RCS: Clearly part of your appeal to readers is that you’re not afraid to be provocative. Your titles and leads usually have more shock value than your peers. For example, when the Browns stuck with Derek Anderson at the beginning of the last football season, you led with “Brady Quinn Must Really Suck.”

In today’s sports writing world, to keep readers’ attention and, as you said, to bust through internet’s group think, do columnists have to be that outwardly shocking, or is there still a place for more subtlety?

Doyel: There's definitely a place in this business for subtlety, but only if the writer is talented enough to pull it off. And the bar is awfully high on that. Joe Posnanski clears that bar. Me, I trip over the thing. It hits me in the groin. I don't have that sort of literary talent, but what I do have is the guts to write what I'm thinking, and to write it in the most direct way possible. So for that story on Quinn, as I watched Derek Anderson embarrass himself and take another step toward getting Romeo Crennel fired, it occurred to me: If he can't play for this team, Brady Quinn must really suck. So I wrote it.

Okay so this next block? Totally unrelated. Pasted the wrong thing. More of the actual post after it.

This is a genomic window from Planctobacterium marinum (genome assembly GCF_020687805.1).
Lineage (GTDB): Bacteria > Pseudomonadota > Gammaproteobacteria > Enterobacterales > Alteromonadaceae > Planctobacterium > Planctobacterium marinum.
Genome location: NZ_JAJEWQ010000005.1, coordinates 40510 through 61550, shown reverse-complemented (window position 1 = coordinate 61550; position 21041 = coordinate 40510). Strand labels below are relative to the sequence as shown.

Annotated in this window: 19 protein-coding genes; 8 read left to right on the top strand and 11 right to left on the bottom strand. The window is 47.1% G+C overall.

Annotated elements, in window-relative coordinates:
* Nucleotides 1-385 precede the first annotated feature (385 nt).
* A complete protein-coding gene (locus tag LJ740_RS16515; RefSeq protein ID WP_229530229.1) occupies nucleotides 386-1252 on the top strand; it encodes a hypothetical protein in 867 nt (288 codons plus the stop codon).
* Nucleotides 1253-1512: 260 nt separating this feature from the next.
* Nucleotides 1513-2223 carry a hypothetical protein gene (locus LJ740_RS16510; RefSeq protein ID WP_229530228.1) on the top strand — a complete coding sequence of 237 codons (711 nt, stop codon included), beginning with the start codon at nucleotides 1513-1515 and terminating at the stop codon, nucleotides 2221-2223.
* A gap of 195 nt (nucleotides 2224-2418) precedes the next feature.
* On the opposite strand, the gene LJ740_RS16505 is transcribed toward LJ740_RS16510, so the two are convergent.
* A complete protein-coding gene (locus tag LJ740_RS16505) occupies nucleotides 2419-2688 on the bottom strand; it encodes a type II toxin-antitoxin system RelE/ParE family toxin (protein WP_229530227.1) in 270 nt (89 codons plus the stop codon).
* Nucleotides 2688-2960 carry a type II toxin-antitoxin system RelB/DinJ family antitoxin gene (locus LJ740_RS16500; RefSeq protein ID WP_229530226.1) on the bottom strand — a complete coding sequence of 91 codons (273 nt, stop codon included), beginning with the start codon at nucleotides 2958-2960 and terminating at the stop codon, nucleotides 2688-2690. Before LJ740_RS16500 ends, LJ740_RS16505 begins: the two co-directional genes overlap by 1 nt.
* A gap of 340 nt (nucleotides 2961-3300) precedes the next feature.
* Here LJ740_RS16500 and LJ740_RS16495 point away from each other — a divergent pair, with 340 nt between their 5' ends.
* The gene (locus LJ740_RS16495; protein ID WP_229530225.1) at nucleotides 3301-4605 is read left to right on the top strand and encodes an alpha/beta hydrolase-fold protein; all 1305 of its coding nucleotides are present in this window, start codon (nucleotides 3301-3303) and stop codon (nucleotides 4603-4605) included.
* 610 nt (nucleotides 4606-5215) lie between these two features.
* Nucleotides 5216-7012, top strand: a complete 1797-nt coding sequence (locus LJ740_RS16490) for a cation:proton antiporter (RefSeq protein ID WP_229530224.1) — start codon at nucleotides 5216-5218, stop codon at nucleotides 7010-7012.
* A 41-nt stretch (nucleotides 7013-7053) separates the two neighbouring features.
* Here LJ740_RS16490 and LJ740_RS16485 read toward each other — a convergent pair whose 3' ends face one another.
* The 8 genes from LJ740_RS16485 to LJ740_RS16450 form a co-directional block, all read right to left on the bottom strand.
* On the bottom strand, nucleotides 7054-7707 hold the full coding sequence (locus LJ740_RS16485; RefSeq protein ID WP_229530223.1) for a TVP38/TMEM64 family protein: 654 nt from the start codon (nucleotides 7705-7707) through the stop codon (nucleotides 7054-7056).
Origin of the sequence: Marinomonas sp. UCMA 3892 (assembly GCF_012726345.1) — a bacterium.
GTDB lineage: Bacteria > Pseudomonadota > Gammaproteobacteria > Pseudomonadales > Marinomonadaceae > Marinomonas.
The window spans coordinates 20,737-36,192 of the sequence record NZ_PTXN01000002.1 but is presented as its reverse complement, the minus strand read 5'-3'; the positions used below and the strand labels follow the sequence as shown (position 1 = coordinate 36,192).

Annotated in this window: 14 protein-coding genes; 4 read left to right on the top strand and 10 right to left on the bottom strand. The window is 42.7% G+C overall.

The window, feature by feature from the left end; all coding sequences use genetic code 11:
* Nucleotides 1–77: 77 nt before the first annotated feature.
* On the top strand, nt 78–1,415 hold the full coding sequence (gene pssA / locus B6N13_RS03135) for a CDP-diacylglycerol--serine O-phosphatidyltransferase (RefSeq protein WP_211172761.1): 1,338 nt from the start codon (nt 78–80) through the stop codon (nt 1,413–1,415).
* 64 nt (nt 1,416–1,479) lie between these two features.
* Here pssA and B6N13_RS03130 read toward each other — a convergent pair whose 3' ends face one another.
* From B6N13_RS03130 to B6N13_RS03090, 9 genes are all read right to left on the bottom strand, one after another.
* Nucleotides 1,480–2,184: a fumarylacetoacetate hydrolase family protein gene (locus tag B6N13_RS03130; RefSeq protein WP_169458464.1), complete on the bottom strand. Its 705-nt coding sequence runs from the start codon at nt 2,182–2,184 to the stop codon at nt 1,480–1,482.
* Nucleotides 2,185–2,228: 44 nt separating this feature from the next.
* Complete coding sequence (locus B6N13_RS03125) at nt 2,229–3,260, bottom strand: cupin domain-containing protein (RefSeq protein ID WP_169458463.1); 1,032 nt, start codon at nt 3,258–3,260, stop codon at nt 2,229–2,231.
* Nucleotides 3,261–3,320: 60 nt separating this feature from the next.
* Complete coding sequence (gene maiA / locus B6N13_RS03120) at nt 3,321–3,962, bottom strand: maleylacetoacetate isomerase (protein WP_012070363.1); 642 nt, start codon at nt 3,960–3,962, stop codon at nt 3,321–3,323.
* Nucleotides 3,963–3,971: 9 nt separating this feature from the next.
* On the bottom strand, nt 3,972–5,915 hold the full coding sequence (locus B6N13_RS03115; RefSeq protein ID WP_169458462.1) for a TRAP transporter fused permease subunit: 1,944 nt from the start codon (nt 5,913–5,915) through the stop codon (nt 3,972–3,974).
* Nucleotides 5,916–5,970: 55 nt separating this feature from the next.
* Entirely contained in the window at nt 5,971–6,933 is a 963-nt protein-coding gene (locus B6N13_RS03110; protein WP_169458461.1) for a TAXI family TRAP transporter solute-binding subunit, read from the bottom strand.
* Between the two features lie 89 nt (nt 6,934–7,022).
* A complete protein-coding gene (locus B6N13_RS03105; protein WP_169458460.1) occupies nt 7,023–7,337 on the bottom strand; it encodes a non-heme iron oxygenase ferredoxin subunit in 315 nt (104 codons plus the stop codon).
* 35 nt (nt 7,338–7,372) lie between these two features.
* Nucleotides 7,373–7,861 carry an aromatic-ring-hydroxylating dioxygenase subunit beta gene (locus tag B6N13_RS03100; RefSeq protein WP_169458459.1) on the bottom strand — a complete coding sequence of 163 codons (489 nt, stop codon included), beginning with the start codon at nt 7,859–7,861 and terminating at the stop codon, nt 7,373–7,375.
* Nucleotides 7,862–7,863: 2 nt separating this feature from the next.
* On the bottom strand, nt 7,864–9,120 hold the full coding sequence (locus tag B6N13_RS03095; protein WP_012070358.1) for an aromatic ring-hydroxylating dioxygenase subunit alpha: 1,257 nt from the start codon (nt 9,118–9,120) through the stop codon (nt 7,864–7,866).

I write how I think and how I talk. I'm not studying a thesaurus. I'm trying to say what I'm trying to say. More people should do that. Am I saying more people should write like I do? Yes. Yes I am. But I'm glad they don't.